OTTUMWA — Some describe CASA Program Planner Cara Galloway as a superhero for helping children. Now Galloway wants to give residents the opportunity to become superheroes of their own by dedicating their time to being a CASA (Court Appointed Special Advocate volunteer.)
Galloway talked about the benefits of volunteering for Iowa Citizens Foster Care Review Board (ICFRB) and CASA. For Galloway it comes down to a person advocating for a child in need. “You’re being a voice for that child,” she said.
“With foster care review board you work together to come up with ideas and recommendations that someone may have not have thought of, or be that sounding board who don’t have that voice.”
Galloway said becoming a volunteer for both can even help others evaluate the foster care system and the changes that have come with it. While Galloway said it was hard to pinpoint how the system should change, she did say what it should provide.
“We need to put families first,” she said. “With that there will be changes all over the board that will be positive for children in care.”
Galloway said foster kids who get appointed a CASA volunteer will generally not lose their case worker, which allows for connection and security for the children.
“Even if they move an hour away,” Galloway said, “that person with CASA stays with them and checks up on them to make sure they are safe. It also gives a voice to the older kids moving around that feel like they don’t have a voice.”
If at any point a CASA volunteer cannot attend a court hearing or speak on behalf of a child, then another CASA volunteer will step in and be that advocate. If a location is too far then Galloway will help establish a closer connection for the child.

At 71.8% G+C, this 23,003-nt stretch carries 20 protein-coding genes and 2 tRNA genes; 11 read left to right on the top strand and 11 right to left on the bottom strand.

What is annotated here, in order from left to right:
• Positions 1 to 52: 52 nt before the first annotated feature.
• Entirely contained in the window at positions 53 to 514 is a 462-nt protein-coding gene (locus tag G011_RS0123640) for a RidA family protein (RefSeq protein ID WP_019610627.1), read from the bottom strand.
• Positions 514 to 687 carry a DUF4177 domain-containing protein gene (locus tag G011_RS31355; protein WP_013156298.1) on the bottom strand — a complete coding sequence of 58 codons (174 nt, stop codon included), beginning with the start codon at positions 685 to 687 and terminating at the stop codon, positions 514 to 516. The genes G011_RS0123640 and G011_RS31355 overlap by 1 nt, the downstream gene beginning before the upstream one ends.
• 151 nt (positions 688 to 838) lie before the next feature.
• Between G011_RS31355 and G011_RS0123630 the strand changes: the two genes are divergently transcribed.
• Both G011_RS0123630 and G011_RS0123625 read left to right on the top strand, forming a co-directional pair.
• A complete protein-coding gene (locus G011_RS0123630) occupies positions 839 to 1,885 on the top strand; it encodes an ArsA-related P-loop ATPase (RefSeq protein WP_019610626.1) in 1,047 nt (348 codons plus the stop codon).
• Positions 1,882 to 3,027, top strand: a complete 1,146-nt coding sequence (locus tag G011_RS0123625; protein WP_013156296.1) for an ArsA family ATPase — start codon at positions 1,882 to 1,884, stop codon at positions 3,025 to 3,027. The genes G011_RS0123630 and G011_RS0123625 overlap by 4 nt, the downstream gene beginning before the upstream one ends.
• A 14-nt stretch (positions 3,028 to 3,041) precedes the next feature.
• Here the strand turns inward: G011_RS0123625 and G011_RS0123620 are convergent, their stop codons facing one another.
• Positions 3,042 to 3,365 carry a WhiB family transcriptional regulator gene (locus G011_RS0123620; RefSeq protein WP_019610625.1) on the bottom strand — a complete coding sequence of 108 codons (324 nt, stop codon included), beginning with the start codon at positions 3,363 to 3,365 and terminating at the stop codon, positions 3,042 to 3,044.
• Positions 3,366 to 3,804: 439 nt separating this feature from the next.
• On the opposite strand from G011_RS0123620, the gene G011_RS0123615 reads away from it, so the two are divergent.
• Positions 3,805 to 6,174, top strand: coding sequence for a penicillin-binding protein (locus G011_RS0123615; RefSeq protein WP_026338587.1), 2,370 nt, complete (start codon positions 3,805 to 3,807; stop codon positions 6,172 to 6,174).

There are some CASA volunteers in Wapello County, with six recently coming on board, but Galloway hopes to get at least 20. She has been getting the word out through social media and in person. She said it hasn’t been easy, but she continues advertising because of the goal she has for ICFRB.
“My goal is to get a full board because the kids deserve it,” she said. “We’re really working on how we can continue to be a valuable resource for families.”
Galloway guarantees that anyone who volunteers will have a positive experience, even if there may be up’s and down’s to the cases. She said the best reaction is when people start the training especially when they come in with the mindset that people who abuse their children are bad and then start thinking about the circumstances that led that parent to abuse their children.
“At the end of the training, you see the conversations that they’re having about ‘oh this is a cycle, I didn’t know their mental health was severe,’ so you see these conversations changing and their reactions changing and may have already been compassionate, but their compassion becomes greater.”